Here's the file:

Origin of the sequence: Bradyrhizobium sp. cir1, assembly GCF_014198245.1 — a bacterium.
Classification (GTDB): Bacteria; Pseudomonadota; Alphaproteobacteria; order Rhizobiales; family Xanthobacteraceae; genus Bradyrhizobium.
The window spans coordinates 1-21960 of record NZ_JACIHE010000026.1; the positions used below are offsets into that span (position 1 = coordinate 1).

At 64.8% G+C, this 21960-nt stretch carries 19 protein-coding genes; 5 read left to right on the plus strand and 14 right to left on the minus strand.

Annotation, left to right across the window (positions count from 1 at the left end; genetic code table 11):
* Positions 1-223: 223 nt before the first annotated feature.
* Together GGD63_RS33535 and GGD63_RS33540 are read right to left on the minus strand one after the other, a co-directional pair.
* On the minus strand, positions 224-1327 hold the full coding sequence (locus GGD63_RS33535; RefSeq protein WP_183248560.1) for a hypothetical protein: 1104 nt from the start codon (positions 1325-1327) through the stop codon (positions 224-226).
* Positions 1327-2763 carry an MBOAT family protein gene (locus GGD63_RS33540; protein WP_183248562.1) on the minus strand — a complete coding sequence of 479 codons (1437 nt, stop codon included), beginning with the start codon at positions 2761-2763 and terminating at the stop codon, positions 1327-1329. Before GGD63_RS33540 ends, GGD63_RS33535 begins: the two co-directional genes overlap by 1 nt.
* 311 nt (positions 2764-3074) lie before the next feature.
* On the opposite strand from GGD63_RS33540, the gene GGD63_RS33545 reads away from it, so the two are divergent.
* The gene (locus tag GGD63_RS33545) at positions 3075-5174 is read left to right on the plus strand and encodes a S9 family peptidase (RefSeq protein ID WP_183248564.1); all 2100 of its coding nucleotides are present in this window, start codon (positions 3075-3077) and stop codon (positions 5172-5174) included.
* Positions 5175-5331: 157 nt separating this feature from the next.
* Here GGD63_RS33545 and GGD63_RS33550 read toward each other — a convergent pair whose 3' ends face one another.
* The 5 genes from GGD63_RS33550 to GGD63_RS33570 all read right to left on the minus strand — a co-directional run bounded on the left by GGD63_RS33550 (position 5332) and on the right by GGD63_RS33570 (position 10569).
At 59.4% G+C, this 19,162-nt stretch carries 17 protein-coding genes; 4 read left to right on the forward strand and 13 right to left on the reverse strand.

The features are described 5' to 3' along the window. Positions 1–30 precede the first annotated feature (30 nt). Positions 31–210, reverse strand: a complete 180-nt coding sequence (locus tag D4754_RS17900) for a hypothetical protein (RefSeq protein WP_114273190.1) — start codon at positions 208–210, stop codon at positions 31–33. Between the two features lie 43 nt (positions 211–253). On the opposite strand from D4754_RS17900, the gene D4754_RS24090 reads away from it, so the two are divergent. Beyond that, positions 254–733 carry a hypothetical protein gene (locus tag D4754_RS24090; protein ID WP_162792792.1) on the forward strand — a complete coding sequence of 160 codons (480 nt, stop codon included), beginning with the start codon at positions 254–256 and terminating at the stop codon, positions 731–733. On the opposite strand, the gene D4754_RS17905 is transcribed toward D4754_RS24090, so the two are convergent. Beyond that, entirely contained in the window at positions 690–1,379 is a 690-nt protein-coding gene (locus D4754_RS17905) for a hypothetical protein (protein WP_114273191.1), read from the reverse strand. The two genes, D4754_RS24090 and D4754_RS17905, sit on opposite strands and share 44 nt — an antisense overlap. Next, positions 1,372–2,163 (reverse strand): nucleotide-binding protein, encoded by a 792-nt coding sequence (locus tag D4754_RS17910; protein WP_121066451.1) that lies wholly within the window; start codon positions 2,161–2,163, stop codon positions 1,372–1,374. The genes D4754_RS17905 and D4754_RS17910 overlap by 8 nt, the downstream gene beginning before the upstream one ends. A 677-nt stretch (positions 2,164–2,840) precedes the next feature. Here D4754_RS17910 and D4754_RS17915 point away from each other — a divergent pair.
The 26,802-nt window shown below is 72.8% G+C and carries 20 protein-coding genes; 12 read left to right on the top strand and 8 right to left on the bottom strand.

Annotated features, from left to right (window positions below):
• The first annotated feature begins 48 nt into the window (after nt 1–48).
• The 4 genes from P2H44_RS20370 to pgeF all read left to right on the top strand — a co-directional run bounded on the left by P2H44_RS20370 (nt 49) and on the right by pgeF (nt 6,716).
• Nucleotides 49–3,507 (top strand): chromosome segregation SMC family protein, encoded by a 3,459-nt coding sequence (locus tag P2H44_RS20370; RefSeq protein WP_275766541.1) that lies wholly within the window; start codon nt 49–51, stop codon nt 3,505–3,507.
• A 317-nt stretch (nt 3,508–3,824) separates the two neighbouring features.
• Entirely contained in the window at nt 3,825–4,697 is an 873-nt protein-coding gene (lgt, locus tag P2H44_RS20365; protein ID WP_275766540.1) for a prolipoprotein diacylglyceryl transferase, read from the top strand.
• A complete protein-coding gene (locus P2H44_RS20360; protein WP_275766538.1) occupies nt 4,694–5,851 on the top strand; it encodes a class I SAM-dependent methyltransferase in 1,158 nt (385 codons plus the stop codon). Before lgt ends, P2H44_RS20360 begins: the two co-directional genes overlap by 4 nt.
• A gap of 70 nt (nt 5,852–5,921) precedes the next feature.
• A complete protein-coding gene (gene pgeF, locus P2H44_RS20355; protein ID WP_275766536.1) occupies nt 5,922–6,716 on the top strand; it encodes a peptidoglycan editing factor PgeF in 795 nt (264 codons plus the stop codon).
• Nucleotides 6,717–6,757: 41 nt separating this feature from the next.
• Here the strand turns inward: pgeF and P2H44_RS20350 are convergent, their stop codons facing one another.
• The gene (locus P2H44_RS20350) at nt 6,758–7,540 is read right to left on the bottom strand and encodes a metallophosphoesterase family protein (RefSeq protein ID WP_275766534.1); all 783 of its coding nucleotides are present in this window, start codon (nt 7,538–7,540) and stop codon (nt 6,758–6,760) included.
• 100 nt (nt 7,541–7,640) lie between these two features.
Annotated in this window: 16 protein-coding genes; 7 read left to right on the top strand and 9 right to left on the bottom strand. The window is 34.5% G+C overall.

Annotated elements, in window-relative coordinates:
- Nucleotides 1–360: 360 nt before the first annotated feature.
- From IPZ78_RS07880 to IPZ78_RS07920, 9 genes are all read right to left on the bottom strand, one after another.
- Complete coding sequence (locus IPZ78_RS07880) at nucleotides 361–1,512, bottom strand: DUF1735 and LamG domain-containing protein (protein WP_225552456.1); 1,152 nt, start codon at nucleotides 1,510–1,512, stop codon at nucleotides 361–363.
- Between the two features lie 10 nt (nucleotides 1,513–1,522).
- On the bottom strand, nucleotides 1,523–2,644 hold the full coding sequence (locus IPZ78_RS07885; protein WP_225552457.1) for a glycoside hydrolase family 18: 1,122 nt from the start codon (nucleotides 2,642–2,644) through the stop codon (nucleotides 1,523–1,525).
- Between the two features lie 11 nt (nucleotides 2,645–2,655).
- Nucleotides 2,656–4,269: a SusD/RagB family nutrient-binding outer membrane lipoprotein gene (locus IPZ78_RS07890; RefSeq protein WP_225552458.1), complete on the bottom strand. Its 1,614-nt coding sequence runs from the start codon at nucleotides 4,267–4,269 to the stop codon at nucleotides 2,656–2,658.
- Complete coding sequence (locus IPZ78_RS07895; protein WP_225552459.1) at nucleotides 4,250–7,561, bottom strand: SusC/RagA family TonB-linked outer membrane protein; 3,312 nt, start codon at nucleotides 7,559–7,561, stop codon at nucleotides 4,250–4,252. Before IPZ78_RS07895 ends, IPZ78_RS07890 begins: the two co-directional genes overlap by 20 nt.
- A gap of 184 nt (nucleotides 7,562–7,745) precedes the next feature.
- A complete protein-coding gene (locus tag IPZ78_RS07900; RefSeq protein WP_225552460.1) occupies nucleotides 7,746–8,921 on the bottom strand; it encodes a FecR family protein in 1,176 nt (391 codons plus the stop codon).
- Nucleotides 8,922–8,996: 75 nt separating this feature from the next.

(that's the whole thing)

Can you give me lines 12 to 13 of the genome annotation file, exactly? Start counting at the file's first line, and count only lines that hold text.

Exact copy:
* The gene (locus tag GGD63_RS33545) at positions 3075-5174 is read left to right on the plus strand and encodes a S9 family peptidase (RefSeq protein ID WP_183248564.1); all 2100 of its coding nucleotides are present in this window, start codon (positions 3075-3077) and stop codon (positions 5172-5174) included.
* Positions 5175-5331: 157 nt separating this feature from the next.